3/31/2010 9:00:21 AM
In a delightful Hip Mama essay called "Everything I wanted to know about motherhood I learned from Animal House," Christina-Marie Wright, publisher of the Gonzo Parenting Zine, kind of nails it:
Raising kids is like living in a frat house. There are too many all-nighters, there is never enough coffee or Top Ramen, the toilets are never clean, it's no surprise if someone is puking and you never know who is going to be in your bed when you wake up.
Source: Hip Mama (article not yet available online)
Congratulations to Hip Mama, which is nominated for a 2010 Utne Independent Press Award for best writing.
3/30/2010 5:06:43 PM
The French writer Flaubert dreamt up the satirical “Dictionary of Received Ideas,” a reference guide to positions and thoughts that “right-thinking people” ought to hold for various subjects. The Point, a new journal in our library, saw it fitting to amend the work. “Social situations have arisen of which Flaubert could not have dreamed,” writes Justin Evans, “while others have fallen away, and now as then the good citizen needs an aide for those tricky moments in life when saying or thinking the wrong thing could lead to social disaster.”
Evans keeps a few of Flaubert’s entries, but most are new. Note: The ~ symbol is used to refer back to the original term, and words in italics are defined elsewhere.
Here’s a sampling:
Beard: a common symbol of individuality.
Conversation: “~ is a lost art, I’m afraid.” Blame electronic media.
Darwin: i) always right. ii) always wrong.
Hamlet: over-identify with him.
Heat: “it’s not so much the ~ as the humidity.”
Lawyers: mock ~, but want your children to become them.
Martyr: don’t be one: it’s irritating.
Pirates: back in style!
White people: mock what ~ like, particularly their ideals.
Source: The Point (article not available online)
3/22/2010 11:15:27 AM
Tucked away in the new issue of Small Farmer’s Journal, among discussions of sprouted horse feed and asparagus beetles, is Vermont farmer Suzanne Lupien’s lovely remembrance of Nell, “the funniest, happiest cow that ever lived.”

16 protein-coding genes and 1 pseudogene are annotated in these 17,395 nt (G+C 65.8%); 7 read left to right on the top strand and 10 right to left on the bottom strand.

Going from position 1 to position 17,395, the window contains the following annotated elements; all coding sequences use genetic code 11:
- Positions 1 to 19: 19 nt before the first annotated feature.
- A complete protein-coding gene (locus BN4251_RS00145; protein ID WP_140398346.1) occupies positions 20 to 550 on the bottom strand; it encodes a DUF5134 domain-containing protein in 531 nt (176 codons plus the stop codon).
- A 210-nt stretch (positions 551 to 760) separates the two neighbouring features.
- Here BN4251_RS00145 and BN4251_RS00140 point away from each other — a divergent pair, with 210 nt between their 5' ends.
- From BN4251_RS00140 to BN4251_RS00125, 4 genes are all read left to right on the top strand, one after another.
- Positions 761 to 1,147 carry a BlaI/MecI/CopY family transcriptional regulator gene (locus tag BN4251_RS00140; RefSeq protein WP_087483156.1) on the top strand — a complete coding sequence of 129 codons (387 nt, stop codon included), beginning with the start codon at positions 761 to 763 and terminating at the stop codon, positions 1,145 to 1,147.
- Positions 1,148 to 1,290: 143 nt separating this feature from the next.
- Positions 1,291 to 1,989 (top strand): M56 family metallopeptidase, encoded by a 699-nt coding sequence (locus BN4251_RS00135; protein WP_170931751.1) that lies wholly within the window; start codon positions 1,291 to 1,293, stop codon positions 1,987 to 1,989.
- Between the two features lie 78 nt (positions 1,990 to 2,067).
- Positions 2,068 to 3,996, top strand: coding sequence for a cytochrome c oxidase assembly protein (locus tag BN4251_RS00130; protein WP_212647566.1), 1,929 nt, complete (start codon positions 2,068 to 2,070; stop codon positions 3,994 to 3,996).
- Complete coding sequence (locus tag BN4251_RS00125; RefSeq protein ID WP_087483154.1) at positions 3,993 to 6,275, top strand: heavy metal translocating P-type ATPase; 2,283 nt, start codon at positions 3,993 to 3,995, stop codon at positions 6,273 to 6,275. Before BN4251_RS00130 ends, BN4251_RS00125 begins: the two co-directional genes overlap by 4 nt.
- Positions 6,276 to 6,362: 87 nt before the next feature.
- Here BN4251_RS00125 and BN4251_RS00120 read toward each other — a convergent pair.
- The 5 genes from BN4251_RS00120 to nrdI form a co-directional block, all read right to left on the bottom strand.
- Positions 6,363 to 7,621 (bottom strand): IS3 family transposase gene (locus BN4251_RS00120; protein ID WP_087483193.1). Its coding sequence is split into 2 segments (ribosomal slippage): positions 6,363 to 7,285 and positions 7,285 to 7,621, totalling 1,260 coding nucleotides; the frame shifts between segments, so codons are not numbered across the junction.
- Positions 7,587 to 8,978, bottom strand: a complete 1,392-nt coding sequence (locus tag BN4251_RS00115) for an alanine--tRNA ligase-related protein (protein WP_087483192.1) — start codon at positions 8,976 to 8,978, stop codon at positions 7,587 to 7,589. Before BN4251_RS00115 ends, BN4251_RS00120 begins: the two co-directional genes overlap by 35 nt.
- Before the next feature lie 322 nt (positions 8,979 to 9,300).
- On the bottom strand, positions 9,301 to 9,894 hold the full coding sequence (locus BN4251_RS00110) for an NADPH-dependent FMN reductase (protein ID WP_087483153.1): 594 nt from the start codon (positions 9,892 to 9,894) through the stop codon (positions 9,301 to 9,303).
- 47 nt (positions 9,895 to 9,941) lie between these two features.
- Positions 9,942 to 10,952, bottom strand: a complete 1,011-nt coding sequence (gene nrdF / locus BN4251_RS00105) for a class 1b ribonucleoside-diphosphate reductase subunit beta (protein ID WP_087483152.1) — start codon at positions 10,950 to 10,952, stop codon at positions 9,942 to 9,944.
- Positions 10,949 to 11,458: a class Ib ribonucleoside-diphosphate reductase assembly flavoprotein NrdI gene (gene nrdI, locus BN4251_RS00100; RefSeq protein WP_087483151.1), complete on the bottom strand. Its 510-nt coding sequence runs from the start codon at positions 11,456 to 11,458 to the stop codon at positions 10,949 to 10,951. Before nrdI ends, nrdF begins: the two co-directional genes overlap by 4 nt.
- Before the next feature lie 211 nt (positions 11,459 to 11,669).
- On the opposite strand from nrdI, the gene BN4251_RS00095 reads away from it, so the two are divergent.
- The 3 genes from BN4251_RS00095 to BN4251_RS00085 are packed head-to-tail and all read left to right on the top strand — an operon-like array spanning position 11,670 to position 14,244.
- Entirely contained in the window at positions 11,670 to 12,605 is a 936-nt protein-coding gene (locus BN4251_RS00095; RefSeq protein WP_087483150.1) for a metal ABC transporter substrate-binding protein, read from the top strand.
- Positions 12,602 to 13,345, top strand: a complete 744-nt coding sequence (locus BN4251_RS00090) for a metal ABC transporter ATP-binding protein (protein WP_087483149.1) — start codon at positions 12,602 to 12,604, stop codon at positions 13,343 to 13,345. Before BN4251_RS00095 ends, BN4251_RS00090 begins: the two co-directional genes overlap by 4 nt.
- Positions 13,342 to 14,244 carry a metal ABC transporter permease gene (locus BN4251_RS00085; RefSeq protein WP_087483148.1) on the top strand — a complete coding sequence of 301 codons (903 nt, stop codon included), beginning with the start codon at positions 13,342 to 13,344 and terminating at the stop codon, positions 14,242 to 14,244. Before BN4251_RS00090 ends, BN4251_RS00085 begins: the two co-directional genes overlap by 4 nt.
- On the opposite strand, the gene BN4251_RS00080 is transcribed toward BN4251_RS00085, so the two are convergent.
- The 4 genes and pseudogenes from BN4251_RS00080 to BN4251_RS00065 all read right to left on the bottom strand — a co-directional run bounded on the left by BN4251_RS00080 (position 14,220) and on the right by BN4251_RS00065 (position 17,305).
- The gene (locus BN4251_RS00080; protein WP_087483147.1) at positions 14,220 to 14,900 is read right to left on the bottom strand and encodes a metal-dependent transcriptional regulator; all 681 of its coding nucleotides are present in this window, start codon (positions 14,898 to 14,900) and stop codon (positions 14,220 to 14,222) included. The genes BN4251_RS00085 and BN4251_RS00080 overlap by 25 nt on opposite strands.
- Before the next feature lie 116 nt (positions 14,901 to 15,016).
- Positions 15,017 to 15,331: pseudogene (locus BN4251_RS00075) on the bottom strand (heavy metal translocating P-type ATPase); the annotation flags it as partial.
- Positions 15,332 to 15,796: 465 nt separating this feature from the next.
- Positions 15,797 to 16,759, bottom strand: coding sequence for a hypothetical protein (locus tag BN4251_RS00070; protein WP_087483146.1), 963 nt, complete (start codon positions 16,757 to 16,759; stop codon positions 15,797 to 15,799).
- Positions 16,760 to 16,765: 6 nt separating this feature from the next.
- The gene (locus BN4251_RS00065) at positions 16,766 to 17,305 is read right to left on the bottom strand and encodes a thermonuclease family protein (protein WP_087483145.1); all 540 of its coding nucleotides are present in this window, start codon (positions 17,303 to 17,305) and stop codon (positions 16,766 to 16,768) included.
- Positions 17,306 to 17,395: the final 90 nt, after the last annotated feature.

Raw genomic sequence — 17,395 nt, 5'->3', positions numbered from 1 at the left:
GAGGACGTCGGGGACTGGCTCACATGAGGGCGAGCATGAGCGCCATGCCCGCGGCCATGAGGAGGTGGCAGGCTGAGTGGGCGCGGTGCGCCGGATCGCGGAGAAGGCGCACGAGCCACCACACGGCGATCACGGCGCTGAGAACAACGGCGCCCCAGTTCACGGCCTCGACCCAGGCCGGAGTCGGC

What a hard day to have to say goodbye to that gem of a Jersey I’d milked for 12 years, enjoying her marvelous personality as well as her creamy yellow milk. I hand-milk my six or eight cows, and have come to value the time spent by their sides on the milk stool. Especially Nell! Her personality was so exuberant and fun, and so easy to read!
Nell was something of a rescue animal, as Lupien explains—injured, emaciated, a “little waif of a cow” when she joined Lupien’s small farm—but she flourished, calved, produced wheel upon wheel of top-of-the-line camembert, and lived to be 19. All with a great deal of personality, too:
Not only was she as fit as a fat fiddle, she was HAPPY, and she never stopped expressing her enjoyment of and gratitude for all the good that came her way. Good hay! Apples and pumpkins! Rearing her own calf! Wonderful brushings! Fields and woods! Plus she had the cutest Jersey face and everyone loved her.
Open House potluck? She’d hone right in on the bowl of corn chips and suck them down before you could think of intercepting. Bread making in the outdoor oven? She knew when it was Friday and she’d sashay over to the bread table and inhale 20 lb. of bread dough and any warm loaves of bread stacked in baskets for the farmers market. Opportunities and ideas sprang up in her mind as fast as dandelions in a field.
You know how a cow behaves in spring finding herself in a lush green field for the first time? Twirling and jumping? She was the Ginger Rogers of the Fields. And when she was younger she didn’t limit her performances to that initial turnout day—she did it anytime. It was impossible not to notice her exuberance, her glee: always coming when I called her, always ready for anything.
Lupien’s appreciation of her funny, spunky cow is quite beautiful, the sort of lively gem I love finding in Small Farmer’s Journal, an oversized quarterly in which practical advice shares space with personal experiences like Lupien’s.